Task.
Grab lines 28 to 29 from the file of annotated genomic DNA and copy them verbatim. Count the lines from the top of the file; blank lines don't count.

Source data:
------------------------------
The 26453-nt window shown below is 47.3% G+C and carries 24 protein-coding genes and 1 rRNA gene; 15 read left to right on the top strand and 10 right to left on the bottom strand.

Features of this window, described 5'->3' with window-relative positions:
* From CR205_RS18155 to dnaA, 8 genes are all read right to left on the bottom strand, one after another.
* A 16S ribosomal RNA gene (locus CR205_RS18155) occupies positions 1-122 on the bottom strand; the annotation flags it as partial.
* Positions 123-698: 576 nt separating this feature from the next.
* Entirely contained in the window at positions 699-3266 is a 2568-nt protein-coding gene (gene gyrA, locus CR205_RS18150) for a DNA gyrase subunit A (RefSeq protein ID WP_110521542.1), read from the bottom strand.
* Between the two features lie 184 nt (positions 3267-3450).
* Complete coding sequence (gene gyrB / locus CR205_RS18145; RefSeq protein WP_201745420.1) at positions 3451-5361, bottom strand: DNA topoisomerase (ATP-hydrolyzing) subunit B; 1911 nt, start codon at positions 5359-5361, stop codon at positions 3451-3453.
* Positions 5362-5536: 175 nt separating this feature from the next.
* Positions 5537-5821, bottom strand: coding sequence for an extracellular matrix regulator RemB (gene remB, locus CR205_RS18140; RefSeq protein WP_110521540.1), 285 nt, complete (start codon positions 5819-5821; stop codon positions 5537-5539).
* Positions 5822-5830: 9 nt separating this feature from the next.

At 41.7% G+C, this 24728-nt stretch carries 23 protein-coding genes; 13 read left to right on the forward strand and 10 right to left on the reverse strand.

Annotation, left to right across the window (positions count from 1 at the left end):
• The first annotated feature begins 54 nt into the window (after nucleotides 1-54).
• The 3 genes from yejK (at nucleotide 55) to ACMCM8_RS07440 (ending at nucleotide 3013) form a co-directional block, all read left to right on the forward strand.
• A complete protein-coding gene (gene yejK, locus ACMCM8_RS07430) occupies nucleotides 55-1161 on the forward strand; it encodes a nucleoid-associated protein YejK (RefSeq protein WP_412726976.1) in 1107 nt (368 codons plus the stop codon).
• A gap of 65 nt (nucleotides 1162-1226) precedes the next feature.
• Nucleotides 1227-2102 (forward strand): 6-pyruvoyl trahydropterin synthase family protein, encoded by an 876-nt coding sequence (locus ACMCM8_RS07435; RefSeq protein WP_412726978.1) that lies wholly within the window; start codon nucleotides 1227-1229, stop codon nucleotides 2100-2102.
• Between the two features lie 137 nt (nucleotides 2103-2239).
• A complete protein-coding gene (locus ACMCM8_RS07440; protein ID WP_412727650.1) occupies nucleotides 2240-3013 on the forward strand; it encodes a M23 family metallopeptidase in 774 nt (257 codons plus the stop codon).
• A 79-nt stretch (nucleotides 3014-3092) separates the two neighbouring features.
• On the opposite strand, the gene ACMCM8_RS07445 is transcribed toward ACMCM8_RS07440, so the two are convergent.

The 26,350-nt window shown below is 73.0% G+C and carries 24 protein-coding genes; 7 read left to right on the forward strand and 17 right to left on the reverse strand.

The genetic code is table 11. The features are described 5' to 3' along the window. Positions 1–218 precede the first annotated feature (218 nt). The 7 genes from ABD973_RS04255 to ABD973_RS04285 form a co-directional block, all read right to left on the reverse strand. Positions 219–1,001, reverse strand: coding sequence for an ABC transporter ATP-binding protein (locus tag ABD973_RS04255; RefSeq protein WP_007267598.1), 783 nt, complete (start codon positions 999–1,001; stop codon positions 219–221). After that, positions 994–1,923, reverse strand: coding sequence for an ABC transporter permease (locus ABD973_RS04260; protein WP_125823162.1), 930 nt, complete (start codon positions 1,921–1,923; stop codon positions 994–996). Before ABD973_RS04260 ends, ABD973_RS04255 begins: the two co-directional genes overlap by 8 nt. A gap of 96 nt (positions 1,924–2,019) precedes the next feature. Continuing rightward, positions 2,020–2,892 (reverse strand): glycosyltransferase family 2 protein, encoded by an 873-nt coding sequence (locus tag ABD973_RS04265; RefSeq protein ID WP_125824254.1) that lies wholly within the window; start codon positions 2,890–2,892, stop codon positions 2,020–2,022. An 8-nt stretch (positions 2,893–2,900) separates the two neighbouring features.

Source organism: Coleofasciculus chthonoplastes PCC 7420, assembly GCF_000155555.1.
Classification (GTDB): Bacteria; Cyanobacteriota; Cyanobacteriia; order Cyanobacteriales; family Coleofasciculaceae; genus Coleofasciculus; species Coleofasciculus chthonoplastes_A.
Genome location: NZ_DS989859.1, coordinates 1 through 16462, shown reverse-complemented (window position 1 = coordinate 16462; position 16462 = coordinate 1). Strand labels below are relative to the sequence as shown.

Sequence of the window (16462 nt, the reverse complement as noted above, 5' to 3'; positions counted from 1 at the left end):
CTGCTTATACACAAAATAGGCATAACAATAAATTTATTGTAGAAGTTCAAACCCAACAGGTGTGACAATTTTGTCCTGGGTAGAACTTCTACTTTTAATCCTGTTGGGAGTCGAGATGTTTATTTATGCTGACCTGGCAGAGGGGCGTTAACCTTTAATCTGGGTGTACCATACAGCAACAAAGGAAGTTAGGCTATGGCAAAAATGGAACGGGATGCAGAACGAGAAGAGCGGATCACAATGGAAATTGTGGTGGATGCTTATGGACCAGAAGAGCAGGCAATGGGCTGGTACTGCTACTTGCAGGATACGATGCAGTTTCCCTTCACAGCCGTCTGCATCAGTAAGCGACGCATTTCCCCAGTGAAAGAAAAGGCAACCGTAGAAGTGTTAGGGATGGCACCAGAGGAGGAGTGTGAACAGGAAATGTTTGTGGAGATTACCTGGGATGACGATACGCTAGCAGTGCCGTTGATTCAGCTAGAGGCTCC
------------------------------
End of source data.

Sequence of the window (16462 nt, the reverse complement as noted above, 5' to 3'; positions counted from 1 at the left end):
CTGCTTATACACAAAATAGGCATAACAATAAATTTATTGTAGAAGTTCAAACCCAACAGGTGTGACAATTTTGTCCTGGGTAGAACTTCTACTTTTAATCCTGTTGGGAGTCGAGATGTTTATTTATGCTGACCTGGCAGAGGGGCGTTAACCTTTAATCTGGGTGTACCATACAGCAACAAAGGAAGTTAGGCTATGGCAAAAATGGAACGGGATGCAGAACGAGAAGAGCGGATCACAATGGAAATTGTGGTGGATGCTTATGGACCAGAAGAGCAGGCAATGGGCTGGTACTGCTACTTGCAGGATACGATGCAGTTTCCCTTCACAGCCGTCTGCATCAGTAAGCGACGCATTTCCCCAGTGAAAGAAAAGGCAACCGTAGAAGTGTTAGGGATGGCACCAGAGGAGGAGTGTGAACAGGAAATGTTTGTGGAGATTACCTGGGATGACGATACGCTAGCAGTGCCGTTGATTCAGCTAGAGGCTCC